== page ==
While thinking through these observations, I've been trying to reduce the number of changes I make to heat and fan and let the natural temperature gradient from bean to air temperature take care of the smooth declining RoR in the beans themselves. The fewer temp and fan changes you make (my thinking goes) the smoother the declining RoR you'll generate (even if it's not easy to see that!). So, my rules of thumb the last few weeks of experimenting have been:

1. Aim for ~4min dry. To achieve that, I'll preheat the roaster to about 350 on the base readout (usually 9F fan, 7Heat gets there in a minute or two), then drop the settings to 9F, 2H and add the beans. I leave it for 3min. After 3min I raise the heat to either 7 or 8 depending on the level of roast I'm going for, 8 for dark and medium, 7 for light.

2. Depending on how long I want the ramp phase to last, I'll adjust the fan down more or less aggressively for the next 4 minutes (less time between fan adjustments for shorter ramp, longer time between adjustments for longer ramp). From there I'm trying to hit about 460 on the base temp by the time I want FC to happen. The trick, I've found, is reaching those temps by dropping the fan in increasing increments without dropping the heat (until maybe towards the end of the roast if I'm risking getting over 485). The lowest fan setting I'm going for is 6. So one common way I get there is by dropping to 8 at 4:15, 7 at 5:45, and 6 at 7:45. But this is where most of my adjustments are. Medium roast levels are achieved by going for about 2min post FC and 9ish minute total roast time. Darker roasts happen by going to 3min dev time and about 10min total roast time. Changing the fan just a few times like that without playing with the heat will keep the RoR for the probe temp in the chamber declining at a steady pace (aside from bumps from fan adjustments) and presumably the beans are riding a similarly declining RoR. The only time I adjust the heat setting is to drop it towards the end if I'm risking going past 485 or so on the base readout. That's about 4 total adjustments (one to bump heat and finish dry, 3 fan drops) in a roast.

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wingnutsglory
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#3: Post by wingnutsglory »

Thank you both for taking the time to write up your setups and experiences - it's much appreciated to have such detailed accounts! I've been looking at doing something along these lines since getting at SR800 and 9" chamber.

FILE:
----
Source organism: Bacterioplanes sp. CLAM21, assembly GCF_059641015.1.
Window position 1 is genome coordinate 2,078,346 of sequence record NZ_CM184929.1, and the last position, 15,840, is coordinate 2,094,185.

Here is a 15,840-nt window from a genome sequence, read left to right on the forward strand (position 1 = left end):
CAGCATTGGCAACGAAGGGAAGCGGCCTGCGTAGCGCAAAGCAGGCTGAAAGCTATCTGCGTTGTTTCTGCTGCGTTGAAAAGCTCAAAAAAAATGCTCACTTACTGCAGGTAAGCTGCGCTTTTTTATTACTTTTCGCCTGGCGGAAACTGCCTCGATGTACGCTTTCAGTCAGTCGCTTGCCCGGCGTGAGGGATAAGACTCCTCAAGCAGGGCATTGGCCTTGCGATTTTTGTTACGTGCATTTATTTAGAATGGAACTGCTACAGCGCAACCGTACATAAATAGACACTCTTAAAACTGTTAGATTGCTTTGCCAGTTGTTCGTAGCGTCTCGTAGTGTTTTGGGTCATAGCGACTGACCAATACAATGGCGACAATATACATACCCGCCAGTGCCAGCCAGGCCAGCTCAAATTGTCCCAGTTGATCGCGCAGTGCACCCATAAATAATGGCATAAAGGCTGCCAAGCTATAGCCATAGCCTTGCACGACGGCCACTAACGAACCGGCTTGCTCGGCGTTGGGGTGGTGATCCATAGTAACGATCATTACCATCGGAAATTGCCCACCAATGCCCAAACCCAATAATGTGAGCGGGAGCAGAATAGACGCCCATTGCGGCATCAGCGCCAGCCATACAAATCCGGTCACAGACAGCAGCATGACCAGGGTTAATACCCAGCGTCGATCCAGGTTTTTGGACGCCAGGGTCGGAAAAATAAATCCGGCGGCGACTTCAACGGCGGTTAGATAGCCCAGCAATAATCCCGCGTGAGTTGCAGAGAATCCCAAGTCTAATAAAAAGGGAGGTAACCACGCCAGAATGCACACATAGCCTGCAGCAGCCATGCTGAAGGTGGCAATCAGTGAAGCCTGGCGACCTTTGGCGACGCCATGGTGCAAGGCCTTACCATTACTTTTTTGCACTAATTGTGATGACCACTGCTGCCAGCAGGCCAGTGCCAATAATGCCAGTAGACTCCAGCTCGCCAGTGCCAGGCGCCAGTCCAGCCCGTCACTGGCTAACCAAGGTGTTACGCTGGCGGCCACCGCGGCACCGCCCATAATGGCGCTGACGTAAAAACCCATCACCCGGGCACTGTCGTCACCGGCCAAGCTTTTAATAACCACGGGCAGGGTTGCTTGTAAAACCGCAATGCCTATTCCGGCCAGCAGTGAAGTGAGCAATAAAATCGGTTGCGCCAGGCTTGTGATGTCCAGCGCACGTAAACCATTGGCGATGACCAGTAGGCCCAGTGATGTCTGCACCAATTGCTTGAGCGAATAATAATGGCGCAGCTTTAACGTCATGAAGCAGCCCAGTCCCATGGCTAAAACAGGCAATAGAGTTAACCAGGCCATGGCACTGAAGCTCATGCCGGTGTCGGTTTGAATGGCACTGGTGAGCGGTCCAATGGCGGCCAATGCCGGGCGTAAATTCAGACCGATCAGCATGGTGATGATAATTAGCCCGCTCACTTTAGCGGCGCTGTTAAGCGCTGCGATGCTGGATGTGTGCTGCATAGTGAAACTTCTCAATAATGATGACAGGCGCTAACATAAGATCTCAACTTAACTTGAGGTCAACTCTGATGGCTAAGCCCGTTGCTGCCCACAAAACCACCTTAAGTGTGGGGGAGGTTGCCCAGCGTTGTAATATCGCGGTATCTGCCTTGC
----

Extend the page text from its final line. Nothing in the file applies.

For hercdeisel, it sounds like you're possibly using a wire thermocouple (vs the kind encased in a long stainless steel probe). Is that true? I do like the idea of using a "probe type" TC like MNate is using but I really want the tip to be embedded in the bean mass, and I'm not sure I'd have that until later in a roast with smaller quantities (e.g. 150g or less).

I think you can get longer TC probes pretty easily but I was hoping to buy everything from one spot.

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wingnutsglory
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#4: Post by wingnutsglory »

hercdeisel wrote:Man, this is an awesome write up! A few comparative notes from me:

First, I'm using the 9" tube for whatever differences that makes.
Also, when did you receive your FR? The first one I received (May?) had an odd readout that always read much higher than I had expected. I found that after a replacement unit was sent (fan had stopped working on the original), the readout showed about 30-40deg less consistently. I think I'd read other reports of higher than expected temps. I'm asking because I've not seen a readout of 450 at FC on any roast so far.

MNate (original poster)
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#5: Post by MNate (original poster) »

Interesting... very interesting.

I do imagine hercdeisel has a good route. I'll try this in a day or two and post my results. Consistent heat setting does seem right to me. And yeah, adjusting the air is troublesome...

We'll get there. I'm enjoying the roasts I did the other day despite not being textbook (or actually being textbook examples of problems!)

I'm rigging up a stand too! I'll show that off soon, I think.

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wingnutsglory
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#6: Post by wingnutsglory »

I tried hercdeisel's profile tonight with an Ethiopian DP (Shantawene) and got pretty good results (I think...munching a bean isn't always the best predictor)...possibly the best yet for this bean. We'll see!

hercdeisel

#7: Post by hercdeisel »

wingnutsglory wrote:For hercdeisel, it sounds like you're possibly using a wire thermocouple
Yep, when I say 'probe' above I just mean the 1.5" or so end that does the measuring. The rest is a stainless braided cable. I definitely would prefer something rigid and fixed so I wouldn't have to fiddle with the cable each roast to get it to a consistent position.
wingnutsglory wrote:Also, when did you receive your FR? The first one I received (May?) had an odd readout
Oh that's super interesting. I got mine in mid April this year so I could easily be suffering from that kind of issue! I guess at this point I've done the translations for myself to reasonable temp levels.
MNate wrote: I'm enjoying the roasts I did the other day despite not being textbook (or actually being textbook examples of problems!)
Yeah, that's the thing...I don't mean to imply that the difficulty in generating a smooth declining RoR curve in any way means I'm unhappy with the coffee I've been getting. I've really enjoyed the coffee I've been roasting and have found been trying to get a better and better grip on the input variables I can control to create different roasts. For me, for right now, that's length of development time (easiest to control!), the heat setting for ramp and development phases, and the rate of dropping the fan speed to modulate the length of the ramp relative to the development.

It feels like a really awesome tool to use while learning about roasting...the only downside is I don't know how I'd start roasting without being able to see the coffee so easily!

And seriously, thanks again Nate. This is such a great writeup and how to to get the roaster to the next level to be able to genuinely monitor temps in a pretty damn precise way.